Biomedical engineer John Enderle, a professor in the Department of Electrical and Computer Engineering, with a three-screen simulation of brain control over eye movement.
Photo by Jordan Bender

Projects have included head-mounted drawing devices and electronically adjusted easels.

Enderle received the Institute of Electrical and Electronics Engineers (IEEE) Engineering in Medicine and Biology Society's service award in 2004. His accomplishments led to his achieving the rank of Fellow of the IEEE, Biomedical Engineering Society, and the American Institute for Medical and Biological Engineering.

He was also elected a member of the Connecticut Academy of Science and Engineering in 2003, was instrumental in the creation of the Biomedical Engineering Alliance for Central Connecticut, and is a member of ABET, the U.S. accreditor of college and university programs in applied science, computing, engineering, and technology.

Robert Magnusson, professor of electrical and computer engineering, says Enderle "has shown outstanding dedication to service. He built the biomedical engineering program from scratch, and deserves credit for building significant enrollment in the program. We're also very pleased that the program attracts a significant number of female students."

There are 200 undergraduates in the biomedical engineering program, about half of whom are females.

Jack Winters, a professor of biomedical engineering at Marquette University, says, "John Enderle's national service has been exemplary. I can't think of another colleague, nationwide, who has provided more service than he. He's a leader within the biomedical engineering academic community, especially in areas of accreditation and design education."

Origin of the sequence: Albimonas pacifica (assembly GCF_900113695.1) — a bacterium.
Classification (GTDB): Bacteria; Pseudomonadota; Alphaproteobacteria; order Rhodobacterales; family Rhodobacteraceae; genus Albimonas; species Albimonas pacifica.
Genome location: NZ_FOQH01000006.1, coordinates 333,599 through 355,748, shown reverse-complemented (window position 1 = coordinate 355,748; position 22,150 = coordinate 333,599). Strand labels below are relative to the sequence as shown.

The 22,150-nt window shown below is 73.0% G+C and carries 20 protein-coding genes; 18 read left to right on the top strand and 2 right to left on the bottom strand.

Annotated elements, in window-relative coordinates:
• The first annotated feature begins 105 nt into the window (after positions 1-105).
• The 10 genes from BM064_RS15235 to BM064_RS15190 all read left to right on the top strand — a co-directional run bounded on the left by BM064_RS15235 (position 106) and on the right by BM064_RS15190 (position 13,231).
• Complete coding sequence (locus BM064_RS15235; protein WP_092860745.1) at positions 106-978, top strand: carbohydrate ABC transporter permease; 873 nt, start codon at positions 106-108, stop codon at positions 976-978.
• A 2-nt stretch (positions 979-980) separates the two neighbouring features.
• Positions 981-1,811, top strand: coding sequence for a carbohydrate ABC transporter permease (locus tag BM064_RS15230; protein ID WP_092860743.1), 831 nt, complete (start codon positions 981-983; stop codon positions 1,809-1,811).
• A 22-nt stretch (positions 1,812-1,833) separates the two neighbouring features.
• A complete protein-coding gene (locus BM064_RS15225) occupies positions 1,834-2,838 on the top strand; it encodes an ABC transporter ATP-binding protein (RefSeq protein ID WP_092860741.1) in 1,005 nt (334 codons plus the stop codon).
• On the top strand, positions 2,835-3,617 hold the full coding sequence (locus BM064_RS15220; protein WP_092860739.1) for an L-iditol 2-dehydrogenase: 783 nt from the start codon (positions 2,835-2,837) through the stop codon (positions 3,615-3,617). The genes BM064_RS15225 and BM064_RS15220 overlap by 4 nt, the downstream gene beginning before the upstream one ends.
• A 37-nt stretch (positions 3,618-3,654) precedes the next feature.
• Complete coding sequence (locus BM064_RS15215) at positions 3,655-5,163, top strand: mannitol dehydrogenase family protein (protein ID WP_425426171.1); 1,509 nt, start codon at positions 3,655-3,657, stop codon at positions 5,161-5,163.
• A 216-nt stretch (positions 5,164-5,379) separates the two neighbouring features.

Donna Hudson, a professor of family and community medicine at the University of California, San Francisco, says Enderle's "written contributions to biomedical engineering education, both in his research and in the EMB Magazine, will leave a lasting legacy for new generations of students and professionals alike."

Hudson also noted Enderle's "extensive contributions" to the IEEE Engineering in Medicine and Biology Society, including serving as student activities chair, health care engineering policy committee representative, and vice-president for member and student activities, and president and conference chair for the International EMBS Conference in 2000.

Enderle, a 1998-99 University Teaching Fellow, recently received the Theo Pilkington Outstanding Educator Award from the American Association for Engineering Educators.

He has co-authored one of the most popular textbooks in biomedical engineering used around the world.

Enderle was also instrumental is starting a study-abroad program for biomedical engineering students. "We have agreements with six universities, and are in the process of signing up another half dozen," he says.

"Our goal is to create global leaders in biomedical engineering. Study abroad will help us do that."